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Obituary: Lightwave Microsystems

Company closes down after 14 years developing integrated optical components

October 3, 2002

2 Min Read
Obituary: Lightwave Microsystems

After 14 years in business, Lightwave Microsystems Corp. has closed down.

The component maker's final day of operations was last Friday (September 27), according to its president and CEO John Midgley. Sources say the decision came as a surprise to the 240 people who lost their jobs that day.

Midgley declined to elaborate, simply citing closure "due to market conditions".

Although it has a much longer history than most startups, Lightwave Microsystems as we know it came into existence in mid-1998. Its original idea -- developing polymer-based thermo-optical switches and other devices -- had run into trouble, and the company looked ready to keel over and die.

At that point, Midgley, then a consultant, was called in to give some advice. To cut a long story short, he ended up redirecting the company's efforts towards a shorter-term goal -- making Arrayed Waveguide Gratings (AWGs) -- and becoming the president and CEO.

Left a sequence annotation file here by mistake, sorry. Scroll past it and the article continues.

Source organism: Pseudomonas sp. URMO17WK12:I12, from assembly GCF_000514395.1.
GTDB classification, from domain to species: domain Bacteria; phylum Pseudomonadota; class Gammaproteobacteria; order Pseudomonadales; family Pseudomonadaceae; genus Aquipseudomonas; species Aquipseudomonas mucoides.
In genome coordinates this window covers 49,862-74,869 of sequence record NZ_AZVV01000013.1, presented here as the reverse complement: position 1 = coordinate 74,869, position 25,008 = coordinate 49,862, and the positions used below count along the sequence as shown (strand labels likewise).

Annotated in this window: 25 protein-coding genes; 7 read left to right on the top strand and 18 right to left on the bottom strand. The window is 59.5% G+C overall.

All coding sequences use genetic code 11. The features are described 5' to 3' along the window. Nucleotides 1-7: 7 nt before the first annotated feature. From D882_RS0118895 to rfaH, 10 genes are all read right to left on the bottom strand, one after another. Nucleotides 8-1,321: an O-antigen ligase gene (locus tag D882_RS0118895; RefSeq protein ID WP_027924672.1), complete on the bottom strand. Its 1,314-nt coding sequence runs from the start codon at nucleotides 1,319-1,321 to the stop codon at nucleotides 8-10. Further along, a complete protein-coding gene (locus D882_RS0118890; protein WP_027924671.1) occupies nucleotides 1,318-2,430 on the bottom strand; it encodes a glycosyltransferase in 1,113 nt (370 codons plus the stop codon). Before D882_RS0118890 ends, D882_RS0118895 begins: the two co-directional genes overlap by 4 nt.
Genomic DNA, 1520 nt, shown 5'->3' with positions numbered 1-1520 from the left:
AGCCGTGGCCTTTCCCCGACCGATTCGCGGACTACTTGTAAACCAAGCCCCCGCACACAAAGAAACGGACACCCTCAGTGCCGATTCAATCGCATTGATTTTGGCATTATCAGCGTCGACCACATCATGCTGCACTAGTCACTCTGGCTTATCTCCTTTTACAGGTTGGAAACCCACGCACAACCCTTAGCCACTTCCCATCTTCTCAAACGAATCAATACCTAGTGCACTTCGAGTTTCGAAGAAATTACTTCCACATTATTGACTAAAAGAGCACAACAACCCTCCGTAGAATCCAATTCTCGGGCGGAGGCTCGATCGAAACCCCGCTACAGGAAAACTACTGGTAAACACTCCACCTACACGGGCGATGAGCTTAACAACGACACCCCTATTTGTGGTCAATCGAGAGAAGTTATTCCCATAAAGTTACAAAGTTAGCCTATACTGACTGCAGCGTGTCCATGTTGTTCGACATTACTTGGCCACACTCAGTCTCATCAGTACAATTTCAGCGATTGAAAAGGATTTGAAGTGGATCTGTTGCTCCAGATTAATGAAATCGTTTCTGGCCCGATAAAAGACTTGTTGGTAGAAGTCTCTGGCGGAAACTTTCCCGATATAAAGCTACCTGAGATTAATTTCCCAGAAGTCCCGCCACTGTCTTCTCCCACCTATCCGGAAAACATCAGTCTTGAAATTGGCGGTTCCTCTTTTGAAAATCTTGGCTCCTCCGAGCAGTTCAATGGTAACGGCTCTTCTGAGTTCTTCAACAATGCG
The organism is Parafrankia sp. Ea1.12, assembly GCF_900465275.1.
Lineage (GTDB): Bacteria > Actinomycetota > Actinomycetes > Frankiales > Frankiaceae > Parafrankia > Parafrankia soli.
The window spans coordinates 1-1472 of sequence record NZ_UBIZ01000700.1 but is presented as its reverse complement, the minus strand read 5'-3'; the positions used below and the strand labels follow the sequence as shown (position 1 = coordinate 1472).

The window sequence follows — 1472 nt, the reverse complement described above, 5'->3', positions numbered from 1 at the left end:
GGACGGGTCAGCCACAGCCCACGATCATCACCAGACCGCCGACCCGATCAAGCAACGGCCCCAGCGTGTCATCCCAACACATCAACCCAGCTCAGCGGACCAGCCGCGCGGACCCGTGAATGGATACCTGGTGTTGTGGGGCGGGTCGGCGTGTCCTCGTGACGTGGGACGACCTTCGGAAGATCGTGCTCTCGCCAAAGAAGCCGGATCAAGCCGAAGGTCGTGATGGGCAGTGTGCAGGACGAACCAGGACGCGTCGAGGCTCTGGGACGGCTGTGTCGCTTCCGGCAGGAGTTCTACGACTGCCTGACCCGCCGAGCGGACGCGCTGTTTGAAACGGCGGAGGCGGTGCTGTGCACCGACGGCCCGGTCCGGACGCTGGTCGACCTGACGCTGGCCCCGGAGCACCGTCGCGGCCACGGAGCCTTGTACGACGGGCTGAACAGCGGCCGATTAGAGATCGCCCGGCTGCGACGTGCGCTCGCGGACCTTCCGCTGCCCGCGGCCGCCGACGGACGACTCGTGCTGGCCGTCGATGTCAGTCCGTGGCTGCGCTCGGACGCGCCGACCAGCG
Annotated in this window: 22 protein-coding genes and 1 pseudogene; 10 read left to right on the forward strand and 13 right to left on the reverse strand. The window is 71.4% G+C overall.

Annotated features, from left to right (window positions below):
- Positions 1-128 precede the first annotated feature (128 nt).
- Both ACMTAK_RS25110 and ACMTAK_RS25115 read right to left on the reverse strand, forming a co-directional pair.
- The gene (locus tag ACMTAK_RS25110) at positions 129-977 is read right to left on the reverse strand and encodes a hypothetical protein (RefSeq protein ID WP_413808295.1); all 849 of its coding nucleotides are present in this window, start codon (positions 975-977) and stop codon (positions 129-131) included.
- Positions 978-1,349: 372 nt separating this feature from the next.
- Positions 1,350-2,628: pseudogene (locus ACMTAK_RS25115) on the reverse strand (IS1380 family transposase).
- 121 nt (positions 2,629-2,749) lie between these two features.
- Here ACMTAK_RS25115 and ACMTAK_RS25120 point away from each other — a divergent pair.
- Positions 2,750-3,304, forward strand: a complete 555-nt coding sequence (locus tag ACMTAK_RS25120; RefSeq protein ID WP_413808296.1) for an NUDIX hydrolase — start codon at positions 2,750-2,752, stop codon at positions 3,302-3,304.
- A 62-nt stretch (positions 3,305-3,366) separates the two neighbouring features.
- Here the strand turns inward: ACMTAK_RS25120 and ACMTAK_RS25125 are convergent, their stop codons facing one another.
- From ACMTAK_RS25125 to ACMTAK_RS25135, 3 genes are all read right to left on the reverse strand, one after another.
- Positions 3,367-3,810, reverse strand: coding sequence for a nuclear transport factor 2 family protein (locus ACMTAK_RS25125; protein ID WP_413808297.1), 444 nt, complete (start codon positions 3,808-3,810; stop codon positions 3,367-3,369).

In this venture, Lightwave Microsystems appeared to be successful, becoming a prominent vendor of AWGs, close behind the leaders JDS Uniphase Corp. (Nasdaq: JDSU; Toronto: JDU), NTT Electronics Corp. (NEL), and Hitachi Cable Ltd. It also took important next steps in developing integrated optical components, by combining AWGs with other components, such as variable optical attenuators (VOAs) and detectors.

In total, Lightwave Microsystems raised more than $123 million for the development of AWGs, not including an unannounced investment from a strategic partner, probably Corning Inc. (NYSE: GLW), sometime last year. It even enjoyed a spell on Light Reading's list of Top Ten Private Companies (Note: The new Top Ten list is going to be released later today, and Lightwave Micro, obviously, will not make an appearance).

"There was no problem with products or customers," says a high-level source within the company, who asked not to be named. "But it takes revenues to survive, and that just trickled in."

This story will be updated as more information becomes available.

— Pauline Rigby, Senior Editor, Light Reading
www.lightreading.com

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